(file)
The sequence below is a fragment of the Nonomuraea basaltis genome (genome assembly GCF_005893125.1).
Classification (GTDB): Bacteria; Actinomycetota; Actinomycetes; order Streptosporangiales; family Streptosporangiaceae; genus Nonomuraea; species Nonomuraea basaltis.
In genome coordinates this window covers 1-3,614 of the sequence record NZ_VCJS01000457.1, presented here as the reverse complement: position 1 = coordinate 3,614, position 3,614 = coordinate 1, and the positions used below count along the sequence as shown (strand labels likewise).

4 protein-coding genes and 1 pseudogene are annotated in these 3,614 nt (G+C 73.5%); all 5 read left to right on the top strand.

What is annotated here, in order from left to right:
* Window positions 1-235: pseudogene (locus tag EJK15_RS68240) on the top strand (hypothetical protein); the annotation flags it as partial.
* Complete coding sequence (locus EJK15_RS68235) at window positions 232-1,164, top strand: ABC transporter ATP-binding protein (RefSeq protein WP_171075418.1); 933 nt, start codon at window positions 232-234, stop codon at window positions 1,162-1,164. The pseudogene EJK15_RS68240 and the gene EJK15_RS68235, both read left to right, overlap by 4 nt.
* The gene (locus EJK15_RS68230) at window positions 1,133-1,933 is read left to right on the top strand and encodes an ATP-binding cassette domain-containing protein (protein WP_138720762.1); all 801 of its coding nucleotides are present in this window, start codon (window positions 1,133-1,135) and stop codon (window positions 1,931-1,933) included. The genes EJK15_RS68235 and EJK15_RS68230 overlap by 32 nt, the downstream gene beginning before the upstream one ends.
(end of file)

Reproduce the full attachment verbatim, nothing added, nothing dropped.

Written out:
The sequence below is a fragment of the Nonomuraea basaltis genome (genome assembly GCF_005893125.1).
Classification (GTDB): Bacteria; Actinomycetota; Actinomycetes; order Streptosporangiales; family Streptosporangiaceae; genus Nonomuraea; species Nonomuraea basaltis.
In genome coordinates this window covers 1-3,614 of the sequence record NZ_VCJS01000457.1, presented here as the reverse complement: position 1 = coordinate 3,614, position 3,614 = coordinate 1, and the positions used below count along the sequence as shown (strand labels likewise).

4 protein-coding genes and 1 pseudogene are annotated in these 3,614 nt (G+C 73.5%); all 5 read left to right on the top strand.

What is annotated here, in order from left to right:
* Window positions 1-235: pseudogene (locus tag EJK15_RS68240) on the top strand (hypothetical protein); the annotation flags it as partial.
* Complete coding sequence (locus EJK15_RS68235) at window positions 232-1,164, top strand: ABC transporter ATP-binding protein (RefSeq protein WP_171075418.1); 933 nt, start codon at window positions 232-234, stop codon at window positions 1,162-1,164. The pseudogene EJK15_RS68240 and the gene EJK15_RS68235, both read left to right, overlap by 4 nt.
* The gene (locus EJK15_RS68230) at window positions 1,133-1,933 is read left to right on the top strand and encodes an ATP-binding cassette domain-containing protein (protein WP_138720762.1); all 801 of its coding nucleotides are present in this window, start codon (window positions 1,133-1,135) and stop codon (window positions 1,931-1,933) included. The genes EJK15_RS68235 and EJK15_RS68230 overlap by 32 nt, the downstream gene beginning before the upstream one ends.